One cultural difference that the AACR had not prepared for was the need to provide a prayer room on-site for Muslim guests. “We did have some attendees asking where they could pray, so looking back, we probably should have had a prayer room,” says McCafferty. “We apologized that a room was not reserved specifically for this.” They did create one in an empty room at the convention center.
Back to Basics
Typically, AACR meetings focus on the latest scientific breakthroughs, but this meeting delivered a broad overview of cancer research, says Ruben. “It was designed to reach an audience that may not be up on all the latest research and had never been to a cancer research meeting before.”
However, they invited the same caliber of speakers that they bring to their meetings in the U.S., says Foti. And it was not difficult to arrange foron relatively short notice. “These speakers recognized the need to teach the region about the latest in cancer research,” she says. AACR did not pay honoraria to speakers, but it did cover their travel and lodging expenses.
Speaking the Same Language
Organizers were pleased with the response from participants. Attendees had “read articles about the science, but it's a completely different experience to have the chance to discuss it with the people who are doing that research,” says Robertson. “That kind of communication was incredibly needed and appreciated.”
The effect of the conference will continue, adds Khleif, fostering collaboration among area researchers and opening communication between local scientists and top researchers from the U.S. and Europe. “It helped create a culture around cancer research.” The attention that the conference created among not only scientists, but also the public and the press, adds impetus to the development of cancer research in Jordan. As a result of the conference's success, AACR has planned another conference for May 2010, and it is considering more meetings in Jordan in the future.
Aside from plugging educational gaps, the meeting may have helped to bridge other divides as well.
“There was an Israeli and an Iranian who had research interests in common who got together several times to exchange ideas and talk about future collaborations,” says Robertson. “That was common throughout the conference. It went across culture, across religion. They all spoke the same language: cancer research.”
AACR's Global Strategy
True, it's the American Association for Cancer Research, but in reality, AACR has become quite global. The meeting in Jordan is just one example. The Philadelphia-based association has meetings coming up in Poland, Israel, Taiwan, Hong Kong, India, and Spain; and AACR has produced meetings in Australia, Singapore, and Japan. About 30 percent of AACR members are from outside the U.S.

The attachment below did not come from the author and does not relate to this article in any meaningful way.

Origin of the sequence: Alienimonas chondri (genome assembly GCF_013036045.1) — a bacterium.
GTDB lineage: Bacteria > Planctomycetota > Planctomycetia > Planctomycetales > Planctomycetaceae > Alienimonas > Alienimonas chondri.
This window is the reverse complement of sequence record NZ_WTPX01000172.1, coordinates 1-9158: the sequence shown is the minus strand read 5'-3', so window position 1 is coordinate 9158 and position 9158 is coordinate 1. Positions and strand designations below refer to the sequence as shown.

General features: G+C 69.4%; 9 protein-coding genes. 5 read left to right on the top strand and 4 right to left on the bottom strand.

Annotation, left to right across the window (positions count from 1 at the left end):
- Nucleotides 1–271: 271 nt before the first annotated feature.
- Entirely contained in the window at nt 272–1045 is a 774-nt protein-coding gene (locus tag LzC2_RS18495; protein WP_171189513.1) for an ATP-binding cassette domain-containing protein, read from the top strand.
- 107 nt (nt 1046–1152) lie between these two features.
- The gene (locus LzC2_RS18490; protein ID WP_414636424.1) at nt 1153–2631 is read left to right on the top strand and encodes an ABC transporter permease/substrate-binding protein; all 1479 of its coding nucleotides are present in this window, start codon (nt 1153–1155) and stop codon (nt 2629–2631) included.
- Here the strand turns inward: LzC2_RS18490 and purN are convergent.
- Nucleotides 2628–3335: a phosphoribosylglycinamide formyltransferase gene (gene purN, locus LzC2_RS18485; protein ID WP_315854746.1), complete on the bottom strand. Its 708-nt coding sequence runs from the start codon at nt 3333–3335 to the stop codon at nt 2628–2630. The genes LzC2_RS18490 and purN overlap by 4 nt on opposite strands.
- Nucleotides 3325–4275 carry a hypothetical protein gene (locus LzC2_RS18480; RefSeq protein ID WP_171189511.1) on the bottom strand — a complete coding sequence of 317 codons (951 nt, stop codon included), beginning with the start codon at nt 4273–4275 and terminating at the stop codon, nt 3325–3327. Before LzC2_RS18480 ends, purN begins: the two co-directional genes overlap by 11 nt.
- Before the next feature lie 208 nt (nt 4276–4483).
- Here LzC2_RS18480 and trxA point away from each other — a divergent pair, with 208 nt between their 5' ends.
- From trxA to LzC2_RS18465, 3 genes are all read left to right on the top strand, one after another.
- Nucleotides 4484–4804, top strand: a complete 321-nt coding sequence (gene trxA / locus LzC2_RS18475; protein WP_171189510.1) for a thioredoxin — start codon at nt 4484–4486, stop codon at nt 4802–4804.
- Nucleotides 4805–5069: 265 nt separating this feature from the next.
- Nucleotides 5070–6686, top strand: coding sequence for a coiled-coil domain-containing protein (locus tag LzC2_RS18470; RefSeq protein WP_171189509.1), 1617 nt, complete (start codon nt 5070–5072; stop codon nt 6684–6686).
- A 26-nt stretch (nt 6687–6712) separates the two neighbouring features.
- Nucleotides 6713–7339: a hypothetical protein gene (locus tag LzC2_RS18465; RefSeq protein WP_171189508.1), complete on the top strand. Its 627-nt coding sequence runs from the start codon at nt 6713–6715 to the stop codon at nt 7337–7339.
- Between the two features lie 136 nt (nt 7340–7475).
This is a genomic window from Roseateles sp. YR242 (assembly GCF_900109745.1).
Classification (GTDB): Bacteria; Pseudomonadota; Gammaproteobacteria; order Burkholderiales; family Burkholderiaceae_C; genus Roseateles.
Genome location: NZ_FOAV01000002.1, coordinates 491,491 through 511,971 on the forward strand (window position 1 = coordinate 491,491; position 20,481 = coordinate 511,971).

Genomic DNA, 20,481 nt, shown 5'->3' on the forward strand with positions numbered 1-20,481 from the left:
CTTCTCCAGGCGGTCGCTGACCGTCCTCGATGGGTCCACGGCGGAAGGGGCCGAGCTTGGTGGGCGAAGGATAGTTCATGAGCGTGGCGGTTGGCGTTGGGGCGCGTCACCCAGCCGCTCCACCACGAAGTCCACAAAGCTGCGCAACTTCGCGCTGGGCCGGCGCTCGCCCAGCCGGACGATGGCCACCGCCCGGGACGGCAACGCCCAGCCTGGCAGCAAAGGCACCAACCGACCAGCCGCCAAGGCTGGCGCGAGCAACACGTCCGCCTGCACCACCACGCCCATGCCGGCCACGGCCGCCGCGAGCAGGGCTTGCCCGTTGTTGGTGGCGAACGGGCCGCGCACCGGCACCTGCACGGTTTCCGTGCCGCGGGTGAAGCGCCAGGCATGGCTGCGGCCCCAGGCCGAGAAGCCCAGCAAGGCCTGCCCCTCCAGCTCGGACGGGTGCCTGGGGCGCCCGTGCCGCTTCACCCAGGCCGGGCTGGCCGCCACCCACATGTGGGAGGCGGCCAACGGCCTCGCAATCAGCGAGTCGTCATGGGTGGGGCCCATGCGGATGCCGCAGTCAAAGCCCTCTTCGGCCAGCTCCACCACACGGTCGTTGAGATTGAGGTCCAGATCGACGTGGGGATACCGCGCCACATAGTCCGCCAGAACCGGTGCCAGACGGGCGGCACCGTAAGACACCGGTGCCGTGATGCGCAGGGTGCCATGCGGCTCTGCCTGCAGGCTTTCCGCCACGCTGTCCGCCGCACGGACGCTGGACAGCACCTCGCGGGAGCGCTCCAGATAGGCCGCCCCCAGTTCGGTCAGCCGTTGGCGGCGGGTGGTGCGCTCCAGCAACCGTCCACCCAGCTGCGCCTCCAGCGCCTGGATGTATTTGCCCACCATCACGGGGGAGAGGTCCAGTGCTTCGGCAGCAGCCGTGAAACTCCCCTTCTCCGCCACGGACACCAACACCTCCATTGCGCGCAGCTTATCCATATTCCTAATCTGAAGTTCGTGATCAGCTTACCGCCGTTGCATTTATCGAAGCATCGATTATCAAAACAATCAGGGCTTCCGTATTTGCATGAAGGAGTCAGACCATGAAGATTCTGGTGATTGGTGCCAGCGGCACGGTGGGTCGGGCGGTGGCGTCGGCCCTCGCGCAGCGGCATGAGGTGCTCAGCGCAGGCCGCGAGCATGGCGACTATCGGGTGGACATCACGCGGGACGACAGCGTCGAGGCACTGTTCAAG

Why is the organization expanding its horizons? Mainly because more cancer research is moving overseas, which means that more scientists in more countries need to learn the latest research and techniques. While the goal of AACR's international outreach efforts is to meet the needs of scientists around the world, this strategy also helps raise the organization's profile as an international leader in cancer research.
The exposure has boosted overseas attendance at AACR's U.S.-based annual meeting, says Linda Still, director of meetings and exhibits at AACR. At its 2008 annual meeting in San Diego, AACR drew a record 17,437 attendees, with 30 percent of them coming from outside the U.S., up a few percentage points from the previous year.
While Jordan is considered a neutral country, the conflict and war going on around it in the Middle East added an element of uncertainty for the Philadelphia-based American Association for Cancer Research when planning its first meeting there. Would there be travel issues? What would the country be like for Americans?
And since three of the four AACR staffers who attended the Jordan meeting are women, there was some concern at the outset that the women would have to make adjustments to their clothing or appearance. While in some Muslim countries women must wear burqas and other garments that cover them head to toe, there is no such mandate in Jordan. In fact, the country is focused on gender equality and empowering women, with Queen Rania Al Abdullah at the forefront of this effort. At the conference, women were free to dress as they chose.
“From my perspective, it was a lot more westernized than I thought it would have been,” says AACR's Alexa McCafferty, manager of meetings and exhibits.
Sarah Robertson, PhD, program administrator at AACR, stayed for a few days after the conference to tour the region on her own, away from the hotels and resorts. “I actually got to meet many Jordanians who weren't a part of the tourist industry and were not associated with the conference,” she says. “The people were incredibly welcoming.” While many spoke English, she says, those who didn't still knew the phrase, “Welcome to Jordan.”